2012 midseason awards: AL Rookie of the Year

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Thanks to a league ruling restoring a certain Angel’s eligibility, the AL Rookie of the Year race is pretty much a batter for second place. But what a battle it might be.

The candidates:

Mike Trout (LAA): .340/.396/.552, 10 HR, 36 RBI, 22 SB in 241 AB
Will Middlebrooks (Bos): .298/.335/.538, 10 HR, 37 RBI, 3 SB in 171 AB
Yoenis Cespedes (Oak): .270/.330/.486, 9 HR, 35 RBI, 4 SB in 185 AB
Quintin Berry (Det): .295/.388/.394, 1 HR, 13 RBI, 12 SB in 132 AB

Yu Darvish (Tex): 10-5, 3.59 ERA, 117/53 K/BB in 102 2/3 IP
Tommy Milone (Oak): 8-6, 3.73 ERA, 63/24 K/BB in 101 1/3 IP
Wei-Yin Chen (Bal): 7-4, 3.64 ERA, 73/30 K/BB in 99 IP
Matt Moore (TB): 5-5, 4.17 ERA, 93/45 K/BB in 95 IP
Jarrod Parker (Oak): 5-3, 2.46 ERA, 61/39 K/BB in 80 1/3 IP
Scott Diamond (Min):  7-3, 2.63 ERA, 41/11 K/BB in 72 P
Robbie Ross (Tex): 6-0, 1.03 ERA, 26/8 K/BB in 43 2/3 IP
Ryan Cook (Oak): 2-2, 7 Sv, 1.54 ERA, 37/21 K/BB in 35 IP

Here’s how they rank according to Baseball-reference WAR:

4.1 – Trout
2.6 – Parker
2.3 – Darvish
1.9 – Chen
1.6 – Cook
1.6 – Ross
1.5 – Diamond
1.0 – Berry
0.9 – Milone
0.6 – Middlebrooks
-0.3 – Moore
-0.4 – Cespedes

Now, it’s a bad idea to take WAR as gospel anyway and especially so midway through a season, but I find myself in agreement with the way it lines up the top guys here. Trout isn’t only the Rookie of the Half-season, but he’s going to be in the running for MVP honors if he keeps that up.

After Trout, the pitchers dominate. Darvish has 10 wins and is third in the league in strikeouts. Still, I think Parker rates the edge at this point. In his 13 starts, he’s allowed no runs three times, one run six times and two runs twice. Darvish is working deeper into games and pitching in a tougher ballpark, but he’s allowed two runs or fewer in a comparatively modest seven of his 16 starts. Chen is actually closing the gap on him.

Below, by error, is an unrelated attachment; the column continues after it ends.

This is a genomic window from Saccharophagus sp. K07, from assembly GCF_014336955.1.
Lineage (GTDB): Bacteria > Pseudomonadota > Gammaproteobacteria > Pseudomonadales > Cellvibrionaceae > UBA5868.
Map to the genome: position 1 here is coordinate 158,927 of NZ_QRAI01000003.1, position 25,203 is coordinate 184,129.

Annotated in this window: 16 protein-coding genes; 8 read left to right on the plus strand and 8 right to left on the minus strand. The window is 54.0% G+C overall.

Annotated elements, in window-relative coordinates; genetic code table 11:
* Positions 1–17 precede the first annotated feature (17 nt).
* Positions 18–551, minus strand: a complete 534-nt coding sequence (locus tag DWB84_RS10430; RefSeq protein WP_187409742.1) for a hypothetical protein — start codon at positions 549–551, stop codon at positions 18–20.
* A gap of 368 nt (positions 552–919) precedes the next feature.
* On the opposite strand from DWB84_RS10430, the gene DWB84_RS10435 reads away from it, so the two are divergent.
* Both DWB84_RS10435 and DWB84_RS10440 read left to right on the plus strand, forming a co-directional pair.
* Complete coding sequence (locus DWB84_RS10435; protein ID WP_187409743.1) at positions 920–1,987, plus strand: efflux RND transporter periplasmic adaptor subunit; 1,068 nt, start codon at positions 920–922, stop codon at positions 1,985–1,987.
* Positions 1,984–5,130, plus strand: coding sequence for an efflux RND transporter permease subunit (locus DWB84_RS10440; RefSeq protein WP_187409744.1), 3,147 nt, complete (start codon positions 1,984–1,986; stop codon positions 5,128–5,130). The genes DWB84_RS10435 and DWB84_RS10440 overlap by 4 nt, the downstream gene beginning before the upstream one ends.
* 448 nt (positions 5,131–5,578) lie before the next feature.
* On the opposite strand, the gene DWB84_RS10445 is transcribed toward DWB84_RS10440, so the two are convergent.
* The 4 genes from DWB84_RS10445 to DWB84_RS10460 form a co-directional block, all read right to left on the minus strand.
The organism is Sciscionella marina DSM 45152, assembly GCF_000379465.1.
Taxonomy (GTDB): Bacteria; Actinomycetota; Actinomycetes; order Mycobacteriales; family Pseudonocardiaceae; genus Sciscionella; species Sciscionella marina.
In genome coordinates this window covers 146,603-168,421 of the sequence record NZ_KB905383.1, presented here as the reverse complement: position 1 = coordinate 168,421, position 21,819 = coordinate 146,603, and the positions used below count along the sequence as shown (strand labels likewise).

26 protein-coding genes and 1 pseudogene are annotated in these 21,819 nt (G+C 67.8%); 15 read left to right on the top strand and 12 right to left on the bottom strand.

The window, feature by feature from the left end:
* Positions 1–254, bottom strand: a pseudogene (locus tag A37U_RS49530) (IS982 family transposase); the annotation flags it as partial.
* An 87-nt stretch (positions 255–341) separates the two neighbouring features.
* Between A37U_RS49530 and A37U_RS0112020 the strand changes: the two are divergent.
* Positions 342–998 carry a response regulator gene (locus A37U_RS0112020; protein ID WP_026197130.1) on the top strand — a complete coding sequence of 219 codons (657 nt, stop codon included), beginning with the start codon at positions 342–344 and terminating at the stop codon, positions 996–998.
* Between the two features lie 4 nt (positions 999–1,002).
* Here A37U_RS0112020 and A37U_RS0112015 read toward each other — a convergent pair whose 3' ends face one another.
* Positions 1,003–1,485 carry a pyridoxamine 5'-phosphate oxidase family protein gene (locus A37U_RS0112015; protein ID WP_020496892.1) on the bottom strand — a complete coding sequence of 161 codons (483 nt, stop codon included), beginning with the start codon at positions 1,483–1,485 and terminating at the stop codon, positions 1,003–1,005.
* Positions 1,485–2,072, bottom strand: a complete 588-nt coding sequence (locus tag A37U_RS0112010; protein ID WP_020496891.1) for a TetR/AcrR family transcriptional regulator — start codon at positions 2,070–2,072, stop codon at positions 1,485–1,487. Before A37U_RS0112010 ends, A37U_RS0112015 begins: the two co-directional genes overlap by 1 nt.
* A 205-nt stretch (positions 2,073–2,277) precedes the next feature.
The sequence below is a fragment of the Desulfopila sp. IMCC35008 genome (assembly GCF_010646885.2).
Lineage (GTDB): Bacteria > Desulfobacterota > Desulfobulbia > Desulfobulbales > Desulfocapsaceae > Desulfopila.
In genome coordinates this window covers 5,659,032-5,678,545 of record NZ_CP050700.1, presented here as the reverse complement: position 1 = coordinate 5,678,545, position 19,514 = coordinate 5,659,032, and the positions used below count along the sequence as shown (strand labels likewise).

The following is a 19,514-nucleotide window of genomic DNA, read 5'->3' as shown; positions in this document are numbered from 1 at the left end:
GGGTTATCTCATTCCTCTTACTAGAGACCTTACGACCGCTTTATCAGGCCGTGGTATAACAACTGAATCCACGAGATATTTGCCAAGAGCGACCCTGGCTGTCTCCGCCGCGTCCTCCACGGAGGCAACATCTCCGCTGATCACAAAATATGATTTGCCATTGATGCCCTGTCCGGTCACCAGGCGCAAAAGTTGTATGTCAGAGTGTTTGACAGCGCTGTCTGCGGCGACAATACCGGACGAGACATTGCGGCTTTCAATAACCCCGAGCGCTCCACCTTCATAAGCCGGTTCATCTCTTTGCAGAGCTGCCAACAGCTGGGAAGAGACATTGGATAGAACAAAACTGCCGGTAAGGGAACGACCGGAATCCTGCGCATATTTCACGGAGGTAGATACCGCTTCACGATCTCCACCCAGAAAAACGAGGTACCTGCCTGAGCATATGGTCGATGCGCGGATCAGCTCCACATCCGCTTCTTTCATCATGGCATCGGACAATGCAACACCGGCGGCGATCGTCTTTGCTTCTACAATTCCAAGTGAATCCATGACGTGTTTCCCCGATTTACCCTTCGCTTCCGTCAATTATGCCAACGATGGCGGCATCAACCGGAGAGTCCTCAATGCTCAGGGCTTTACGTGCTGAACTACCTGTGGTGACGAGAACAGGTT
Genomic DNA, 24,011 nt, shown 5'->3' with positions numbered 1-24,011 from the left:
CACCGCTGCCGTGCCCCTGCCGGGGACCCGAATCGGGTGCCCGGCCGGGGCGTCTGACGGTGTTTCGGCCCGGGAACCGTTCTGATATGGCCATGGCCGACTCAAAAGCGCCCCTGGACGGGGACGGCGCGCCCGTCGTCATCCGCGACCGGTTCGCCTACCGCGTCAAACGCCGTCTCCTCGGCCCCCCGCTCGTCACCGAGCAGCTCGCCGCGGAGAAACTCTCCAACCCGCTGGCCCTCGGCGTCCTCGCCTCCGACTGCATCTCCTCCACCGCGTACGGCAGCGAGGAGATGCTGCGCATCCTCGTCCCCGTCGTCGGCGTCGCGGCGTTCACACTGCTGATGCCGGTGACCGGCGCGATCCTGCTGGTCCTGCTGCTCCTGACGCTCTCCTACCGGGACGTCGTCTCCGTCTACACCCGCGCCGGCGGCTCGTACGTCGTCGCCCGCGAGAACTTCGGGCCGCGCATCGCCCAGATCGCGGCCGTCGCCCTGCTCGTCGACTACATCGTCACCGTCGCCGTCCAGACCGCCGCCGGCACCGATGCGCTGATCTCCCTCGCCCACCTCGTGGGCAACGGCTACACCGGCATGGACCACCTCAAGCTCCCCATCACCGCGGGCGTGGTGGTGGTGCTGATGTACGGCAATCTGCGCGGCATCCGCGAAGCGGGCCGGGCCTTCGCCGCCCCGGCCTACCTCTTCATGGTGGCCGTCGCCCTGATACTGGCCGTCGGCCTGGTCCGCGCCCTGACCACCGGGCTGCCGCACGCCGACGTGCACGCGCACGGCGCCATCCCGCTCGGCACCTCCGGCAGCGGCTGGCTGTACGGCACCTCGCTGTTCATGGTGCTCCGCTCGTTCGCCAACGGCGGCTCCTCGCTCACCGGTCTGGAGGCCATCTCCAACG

It’s worth mentioning the bullpen guys, too. Ross and Cook have been about as valuable as any AL relievers thus far. I think Cook has the better chance of keeping it up, though his walk rate is a concern.

My ballot
1. Trout
2. Parker
3. Darvish

2017 Preview: The American League Central

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For the past few weeks we’ve been previewing the 2017 season. Here, in handy one-stop-shopping form, is our package of previews from the American League Central

Do the Indians have a weakness? Do the Tigers and Royals have one more playoff push in them or do they have to start contemplating rebuilds? The White Sox and Twins are rebuilding, but do either of them have a chance to be remotely competitive?

As we sit here in March, the answers are “not really,” “possibly,” and “not a chance.” There are no games that count this March, however, so they’re just guesses. But educated ones! Here are the links to our guesses and our education for all of the clubs of the AL Central:

Cleveland Indians
Detroit Tigers
Kansas City Royals
Chicago White Sox
Minnesota Twins

2017 Preview: The National League East

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For the past few weeks we’ve been previewing the 2017 season. Here, in handy one-stop-shopping form, is our package of previews from the National League East

The Washington Nationals crave a playoff run that doesn’t end at the division series. The Mets crave a season in which they don’t have a press conference about an injured pitcher. The Marlins are trying to put the nightmare of the end of the 2016 behind them. The Phillies and Braves are hoping to move on from the “lose tons of games” phase of their rebuilds and move on to the “hey, these kids can play!” phase.

There is a ton of star power in the NL East — Harper, Scherzer, Cespedes, Syndergaard, Stanton, Freeman — some great young talent on ever roster and, in Ichiro and Bartolo, the two oldest players in the game. Maybe the division can’t lay claim to the best team in baseball, but there will certainly be some interesting baseball in the division.

Here’s how each team breaks down:

Washington Nationals
New York Mets
Miami Marlins
Philadelphia Phillies
Atlanta Braves